dnd 5e – Multiclass Spellcaster: Do the involved classes share the same pool of spell slots?

Yes, there is a shared pool between EK and Wizard

Yes, you should ignore the original spell slots altogether

In general, I think you are overthinking this. Once you multiclass into multiple classes with spell slots (Warlock is an exception), you ignore the original spell slot tables. Just reference the multiclass spell slots per level table. That will show you how many slots you have.

Spells known are still gained normally. For each level you take you get the spells known as described by that class.

Any of the slots you have can be used for any of the spells you know and have prepared. (Provided they are the correct spell level of course)

Firebolt is a cantrip and cannot be cast using spell slots. (You can cast as many cantrips as you want per day, time allowing.)

That said, a spell you know from your first level of EK can be cast using one of the slots you get from your new ‘multiclass’ spell slots.

Your hypothetical 6EK/5Wiz could cast the magic missile they learned at first level using their one fourth level spell slot. It would generate 6 darts instead of 3 because of the higher spell slot used.

c++ – Should I write custom allocators for STL containers to interface with my memory pool, or just overwrite the standard new and delete

I want to write a custom memory allocator for learning. I’m tempted to have a master allocator that requests n bytes of ram from the heap (via new). This would be followed by several allocator… Adaptors? Each would interface with the master, requesting a block of memory to manage, these would be stack, linear, pool, slab allocators etc.

The problem I have is whether I should write custom allocator_traits to interface with these for the various STL containers; or if I should just ignore the adaptor idea and simply overload new and delete to use a custom pool allocator.

What I’m interested in understanding is what tangible benefit I would gain from having separate allocators for STL containers? It seems like the default std::allocator calls new and delete as needed so if I overload those to instead request from my big custom memory pool, I’d get all the benefit without the kruft of custom std::allocator code.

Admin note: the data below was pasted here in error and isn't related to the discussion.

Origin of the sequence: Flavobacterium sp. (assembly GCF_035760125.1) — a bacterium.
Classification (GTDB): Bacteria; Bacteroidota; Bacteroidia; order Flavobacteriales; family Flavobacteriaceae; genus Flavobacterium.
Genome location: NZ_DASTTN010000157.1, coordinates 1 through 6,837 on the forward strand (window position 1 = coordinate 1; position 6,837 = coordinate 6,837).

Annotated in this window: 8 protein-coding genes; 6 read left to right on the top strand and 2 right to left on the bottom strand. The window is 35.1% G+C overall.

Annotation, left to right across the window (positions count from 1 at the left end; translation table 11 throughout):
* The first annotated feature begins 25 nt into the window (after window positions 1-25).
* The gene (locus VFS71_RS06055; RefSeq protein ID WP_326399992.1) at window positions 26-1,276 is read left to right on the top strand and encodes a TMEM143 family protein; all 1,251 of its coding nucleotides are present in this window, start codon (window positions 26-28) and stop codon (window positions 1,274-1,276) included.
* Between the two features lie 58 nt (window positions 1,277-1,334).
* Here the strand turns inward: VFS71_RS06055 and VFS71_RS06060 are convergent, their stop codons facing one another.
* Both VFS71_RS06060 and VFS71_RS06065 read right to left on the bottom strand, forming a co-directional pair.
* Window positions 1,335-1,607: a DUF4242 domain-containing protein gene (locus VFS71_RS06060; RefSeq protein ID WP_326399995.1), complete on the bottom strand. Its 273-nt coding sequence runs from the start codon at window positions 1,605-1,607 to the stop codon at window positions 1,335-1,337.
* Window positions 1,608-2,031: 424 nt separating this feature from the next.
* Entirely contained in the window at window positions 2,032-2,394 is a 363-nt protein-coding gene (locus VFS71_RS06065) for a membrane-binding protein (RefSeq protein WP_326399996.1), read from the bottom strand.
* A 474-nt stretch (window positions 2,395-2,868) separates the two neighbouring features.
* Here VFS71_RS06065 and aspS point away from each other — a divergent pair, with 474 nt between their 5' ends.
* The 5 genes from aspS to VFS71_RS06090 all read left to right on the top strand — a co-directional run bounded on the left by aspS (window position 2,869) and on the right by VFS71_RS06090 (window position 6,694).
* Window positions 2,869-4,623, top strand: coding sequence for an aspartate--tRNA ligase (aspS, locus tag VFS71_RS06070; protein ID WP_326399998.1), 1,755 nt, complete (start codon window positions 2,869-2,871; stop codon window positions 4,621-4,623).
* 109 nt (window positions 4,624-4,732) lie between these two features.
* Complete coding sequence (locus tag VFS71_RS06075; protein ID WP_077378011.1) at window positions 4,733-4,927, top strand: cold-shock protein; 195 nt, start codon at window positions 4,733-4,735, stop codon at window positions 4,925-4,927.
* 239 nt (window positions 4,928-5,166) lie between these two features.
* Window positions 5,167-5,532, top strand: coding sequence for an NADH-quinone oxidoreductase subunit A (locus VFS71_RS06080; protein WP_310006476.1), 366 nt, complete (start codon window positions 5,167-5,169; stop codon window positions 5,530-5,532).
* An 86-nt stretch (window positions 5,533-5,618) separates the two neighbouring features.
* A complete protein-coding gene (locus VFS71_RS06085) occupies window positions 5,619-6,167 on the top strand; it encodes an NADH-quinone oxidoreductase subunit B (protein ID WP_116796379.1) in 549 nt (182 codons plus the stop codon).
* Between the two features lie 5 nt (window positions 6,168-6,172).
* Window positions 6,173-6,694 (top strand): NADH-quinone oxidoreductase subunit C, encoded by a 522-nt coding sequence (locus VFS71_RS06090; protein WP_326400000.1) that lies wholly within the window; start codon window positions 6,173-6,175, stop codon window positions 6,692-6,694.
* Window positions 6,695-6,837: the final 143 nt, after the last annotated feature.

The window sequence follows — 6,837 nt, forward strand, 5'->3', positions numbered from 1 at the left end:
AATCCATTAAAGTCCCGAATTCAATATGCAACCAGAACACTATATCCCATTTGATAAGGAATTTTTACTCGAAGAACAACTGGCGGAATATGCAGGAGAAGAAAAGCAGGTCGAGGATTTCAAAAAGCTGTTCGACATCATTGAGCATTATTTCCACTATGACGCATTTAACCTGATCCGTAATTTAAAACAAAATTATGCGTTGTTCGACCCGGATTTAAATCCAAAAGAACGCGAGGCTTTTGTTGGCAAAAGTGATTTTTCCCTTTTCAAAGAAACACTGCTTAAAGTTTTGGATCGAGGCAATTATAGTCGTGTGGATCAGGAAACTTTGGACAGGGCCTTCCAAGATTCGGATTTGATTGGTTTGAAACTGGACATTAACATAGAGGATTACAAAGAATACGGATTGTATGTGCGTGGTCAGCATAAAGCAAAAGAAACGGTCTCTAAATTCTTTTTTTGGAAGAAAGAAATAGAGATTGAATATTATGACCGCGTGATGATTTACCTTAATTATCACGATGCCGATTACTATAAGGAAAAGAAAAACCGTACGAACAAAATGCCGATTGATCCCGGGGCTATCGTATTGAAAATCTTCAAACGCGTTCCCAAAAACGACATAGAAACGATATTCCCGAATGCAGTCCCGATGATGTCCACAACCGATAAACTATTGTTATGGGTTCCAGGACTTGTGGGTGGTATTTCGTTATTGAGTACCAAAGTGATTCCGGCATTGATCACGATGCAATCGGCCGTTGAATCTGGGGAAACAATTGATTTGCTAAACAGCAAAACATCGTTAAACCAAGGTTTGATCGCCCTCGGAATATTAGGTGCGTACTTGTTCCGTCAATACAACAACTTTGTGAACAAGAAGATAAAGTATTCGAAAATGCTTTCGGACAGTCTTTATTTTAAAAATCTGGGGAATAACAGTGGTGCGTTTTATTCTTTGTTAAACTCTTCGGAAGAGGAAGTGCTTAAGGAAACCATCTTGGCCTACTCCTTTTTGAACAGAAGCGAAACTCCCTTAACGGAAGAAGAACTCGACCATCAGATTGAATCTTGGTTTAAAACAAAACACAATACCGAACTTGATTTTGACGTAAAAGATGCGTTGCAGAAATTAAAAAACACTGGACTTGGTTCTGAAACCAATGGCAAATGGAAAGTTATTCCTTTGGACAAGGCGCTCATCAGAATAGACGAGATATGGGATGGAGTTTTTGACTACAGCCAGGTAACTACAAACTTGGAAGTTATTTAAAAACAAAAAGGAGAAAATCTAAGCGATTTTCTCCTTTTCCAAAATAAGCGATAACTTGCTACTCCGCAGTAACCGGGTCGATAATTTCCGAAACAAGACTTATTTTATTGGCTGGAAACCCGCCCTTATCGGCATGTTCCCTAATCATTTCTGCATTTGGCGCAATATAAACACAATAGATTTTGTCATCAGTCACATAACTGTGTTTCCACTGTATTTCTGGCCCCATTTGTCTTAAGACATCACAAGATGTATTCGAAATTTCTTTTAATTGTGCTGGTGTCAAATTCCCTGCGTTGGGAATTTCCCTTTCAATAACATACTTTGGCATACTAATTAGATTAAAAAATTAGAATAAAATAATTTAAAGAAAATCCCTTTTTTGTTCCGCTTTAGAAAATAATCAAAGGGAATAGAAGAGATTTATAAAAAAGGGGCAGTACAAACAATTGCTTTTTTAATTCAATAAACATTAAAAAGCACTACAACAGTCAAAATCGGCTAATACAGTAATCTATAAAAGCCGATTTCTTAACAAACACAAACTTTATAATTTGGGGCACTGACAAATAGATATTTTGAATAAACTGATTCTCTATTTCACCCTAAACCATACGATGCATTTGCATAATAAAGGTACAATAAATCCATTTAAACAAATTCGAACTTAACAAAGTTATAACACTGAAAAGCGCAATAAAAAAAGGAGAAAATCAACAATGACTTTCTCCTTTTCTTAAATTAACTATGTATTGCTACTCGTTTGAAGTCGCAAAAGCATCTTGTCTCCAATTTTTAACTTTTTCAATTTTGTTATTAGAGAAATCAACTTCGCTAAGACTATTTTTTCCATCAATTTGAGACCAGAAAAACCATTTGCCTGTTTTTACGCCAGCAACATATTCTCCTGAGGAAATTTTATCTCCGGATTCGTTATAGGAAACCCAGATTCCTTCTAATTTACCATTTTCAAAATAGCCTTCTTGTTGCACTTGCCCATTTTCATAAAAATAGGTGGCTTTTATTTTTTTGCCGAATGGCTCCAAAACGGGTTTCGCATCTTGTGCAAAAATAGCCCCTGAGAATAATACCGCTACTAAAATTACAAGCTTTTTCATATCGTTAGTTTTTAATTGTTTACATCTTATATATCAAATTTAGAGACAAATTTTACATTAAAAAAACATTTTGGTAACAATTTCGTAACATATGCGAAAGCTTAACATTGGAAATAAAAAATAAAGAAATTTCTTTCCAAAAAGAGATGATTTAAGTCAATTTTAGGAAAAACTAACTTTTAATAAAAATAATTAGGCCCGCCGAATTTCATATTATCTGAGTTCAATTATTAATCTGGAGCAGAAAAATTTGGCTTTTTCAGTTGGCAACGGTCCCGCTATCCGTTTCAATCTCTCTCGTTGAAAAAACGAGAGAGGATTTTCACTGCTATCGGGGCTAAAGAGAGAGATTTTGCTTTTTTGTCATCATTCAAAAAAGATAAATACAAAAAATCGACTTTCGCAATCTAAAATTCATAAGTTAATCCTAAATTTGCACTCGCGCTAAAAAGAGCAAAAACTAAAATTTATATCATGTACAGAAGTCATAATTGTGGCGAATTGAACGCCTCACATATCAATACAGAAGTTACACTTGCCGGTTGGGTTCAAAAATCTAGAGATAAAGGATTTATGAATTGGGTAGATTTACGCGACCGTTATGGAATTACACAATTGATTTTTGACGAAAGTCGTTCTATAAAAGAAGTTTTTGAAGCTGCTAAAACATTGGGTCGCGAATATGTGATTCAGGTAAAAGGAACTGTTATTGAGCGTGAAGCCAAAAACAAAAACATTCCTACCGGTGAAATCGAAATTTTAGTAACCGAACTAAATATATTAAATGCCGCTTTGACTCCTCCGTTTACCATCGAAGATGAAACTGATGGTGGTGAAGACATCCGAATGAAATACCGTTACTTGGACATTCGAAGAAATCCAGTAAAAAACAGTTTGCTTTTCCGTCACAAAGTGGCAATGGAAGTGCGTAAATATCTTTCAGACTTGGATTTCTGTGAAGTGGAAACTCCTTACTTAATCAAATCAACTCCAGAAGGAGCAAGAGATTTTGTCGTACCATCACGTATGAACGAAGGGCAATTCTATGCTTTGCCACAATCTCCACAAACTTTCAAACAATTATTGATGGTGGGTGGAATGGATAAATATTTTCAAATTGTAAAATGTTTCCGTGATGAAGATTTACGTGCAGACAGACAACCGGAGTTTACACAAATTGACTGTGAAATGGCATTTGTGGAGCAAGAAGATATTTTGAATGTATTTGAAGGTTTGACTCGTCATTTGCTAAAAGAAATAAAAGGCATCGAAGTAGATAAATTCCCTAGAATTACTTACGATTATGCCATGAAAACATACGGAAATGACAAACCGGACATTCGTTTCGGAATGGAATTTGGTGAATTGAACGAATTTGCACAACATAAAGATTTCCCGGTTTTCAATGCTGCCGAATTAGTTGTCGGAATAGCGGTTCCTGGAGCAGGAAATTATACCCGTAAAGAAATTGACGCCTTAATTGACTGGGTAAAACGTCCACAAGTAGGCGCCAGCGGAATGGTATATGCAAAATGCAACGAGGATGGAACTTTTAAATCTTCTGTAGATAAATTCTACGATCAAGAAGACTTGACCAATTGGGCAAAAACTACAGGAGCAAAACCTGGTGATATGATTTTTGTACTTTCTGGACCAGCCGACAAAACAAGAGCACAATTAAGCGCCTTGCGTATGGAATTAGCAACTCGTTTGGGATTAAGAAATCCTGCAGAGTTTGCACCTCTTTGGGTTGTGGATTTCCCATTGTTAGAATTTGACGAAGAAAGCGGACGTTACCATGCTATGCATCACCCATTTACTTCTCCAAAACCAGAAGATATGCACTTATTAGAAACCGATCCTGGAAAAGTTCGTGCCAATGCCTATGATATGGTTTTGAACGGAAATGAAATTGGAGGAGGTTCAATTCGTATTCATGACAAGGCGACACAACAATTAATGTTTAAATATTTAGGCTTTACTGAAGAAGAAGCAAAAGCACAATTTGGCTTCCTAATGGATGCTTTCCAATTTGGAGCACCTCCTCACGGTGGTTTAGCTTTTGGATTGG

Or is this a matter where certain types of allocator models, like using a stack allocator for a std::dqueue would work better than the default allocator? And if so, wouldn’t the normal stl implementation already specialise?

python 3.x – multiprocessing Pool apply_async return value

I want to get value from function, which end first. The other function should be close after first output.

I have code like this:

import multiprocessing 
import cv2

def funct(num):

    if num == 1:
        img = cv2.imread('cam_c_1.jpg',0)
    if num == 2:
        img = cv2.imread('cam_c_2.jpg',0)
    
    d = decode(img) #function searching for some  pattern in picture
    return(d)

p = multiprocessing.Pool(2)

def quit(arg):
    p.terminate() 

for i in range(2):
    p.apply_async(funct,args=(i+1,), callback=quit)
p.close()
p.join()

If there’s no loop it’s not a problem. For example it works:

res = p.apply_async(funct,args=(i+1,), callback=quit).get() 

But with loop I don’t know how to get the decoded value from function which give output earlier.

bitcoin core – how does node remove conflicting transactions from memory pool?

Sorry for the long text. This is just my observation and was wondering if you could let me know if I am correct or not.

Case 1)

Let’s say minerA and minerB both have the same transaction in their mempool since my transaction got propagated to the network before including it in the block.

Now, Let’s say minerA was trying to mine a block and before it did, minerB solved it and broadcasted it to minerA.